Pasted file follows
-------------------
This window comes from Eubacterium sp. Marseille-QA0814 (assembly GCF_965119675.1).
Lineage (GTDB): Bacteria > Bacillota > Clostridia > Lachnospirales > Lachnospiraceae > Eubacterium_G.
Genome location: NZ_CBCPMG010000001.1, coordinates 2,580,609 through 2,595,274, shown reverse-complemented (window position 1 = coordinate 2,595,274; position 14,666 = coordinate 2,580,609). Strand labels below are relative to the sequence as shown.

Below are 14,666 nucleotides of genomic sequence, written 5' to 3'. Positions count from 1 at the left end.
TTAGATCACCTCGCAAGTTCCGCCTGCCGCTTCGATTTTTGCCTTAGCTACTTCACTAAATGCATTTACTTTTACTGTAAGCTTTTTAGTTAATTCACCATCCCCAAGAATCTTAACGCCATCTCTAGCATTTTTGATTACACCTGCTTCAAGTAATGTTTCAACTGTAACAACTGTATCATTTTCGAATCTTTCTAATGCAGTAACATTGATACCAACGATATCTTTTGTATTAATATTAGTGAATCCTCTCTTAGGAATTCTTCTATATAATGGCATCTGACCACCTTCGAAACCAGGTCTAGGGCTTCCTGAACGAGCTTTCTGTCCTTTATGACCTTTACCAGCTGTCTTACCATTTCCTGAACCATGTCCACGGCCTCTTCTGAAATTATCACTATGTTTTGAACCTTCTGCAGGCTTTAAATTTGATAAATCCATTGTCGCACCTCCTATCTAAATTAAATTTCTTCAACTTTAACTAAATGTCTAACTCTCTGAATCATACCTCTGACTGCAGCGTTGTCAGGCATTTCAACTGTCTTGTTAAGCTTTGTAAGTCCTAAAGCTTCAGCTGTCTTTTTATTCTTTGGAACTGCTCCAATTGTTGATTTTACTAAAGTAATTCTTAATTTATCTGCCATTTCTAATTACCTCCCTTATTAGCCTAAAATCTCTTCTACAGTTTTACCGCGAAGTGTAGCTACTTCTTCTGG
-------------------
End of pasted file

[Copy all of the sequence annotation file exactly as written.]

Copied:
This window comes from Eubacterium sp. Marseille-QA0814 (assembly GCF_965119675.1).
Lineage (GTDB): Bacteria > Bacillota > Clostridia > Lachnospirales > Lachnospiraceae > Eubacterium_G.
Genome location: NZ_CBCPMG010000001.1, coordinates 2,580,609 through 2,595,274, shown reverse-complemented (window position 1 = coordinate 2,595,274; position 14,666 = coordinate 2,580,609). Strand labels below are relative to the sequence as shown.

Below are 14,666 nucleotides of genomic sequence, written 5' to 3'. Positions count from 1 at the left end.
TTAGATCACCTCGCAAGTTCCGCCTGCCGCTTCGATTTTTGCCTTAGCTACTTCACTAAATGCATTTACTTTTACTGTAAGCTTTTTAGTTAATTCACCATCCCCAAGAATCTTAACGCCATCTCTAGCATTTTTGATTACACCTGCTTCAAGTAATGTTTCAACTGTAACAACTGTATCATTTTCGAATCTTTCTAATGCAGTAACATTGATACCAACGATATCTTTTGTATTAATATTAGTGAATCCTCTCTTAGGAATTCTTCTATATAATGGCATCTGACCACCTTCGAAACCAGGTCTAGGGCTTCCTGAACGAGCTTTCTGTCCTTTATGACCTTTACCAGCTGTCTTACCATTTCCTGAACCATGTCCACGGCCTCTTCTGAAATTATCACTATGTTTTGAACCTTCTGCAGGCTTTAAATTTGATAAATCCATTGTCGCACCTCCTATCTAAATTAAATTTCTTCAACTTTAACTAAATGTCTAACTCTCTGAATCATACCTCTGACTGCAGCGTTGTCAGGCATTTCAACTGTCTTGTTAAGCTTTGTAAGTCCTAAAGCTTCAGCTGTCTTTTTATTCTTTGGAACTGCTCCAATTGTTGATTTTACTAAAGTAATTCTTAATTTATCTGCCATTTCTAATTACCTCCCTTATTAGCCTAAAATCTCTTCTACAGTTTTACCGCGAAGTGTAGCTACTTCTTCTGG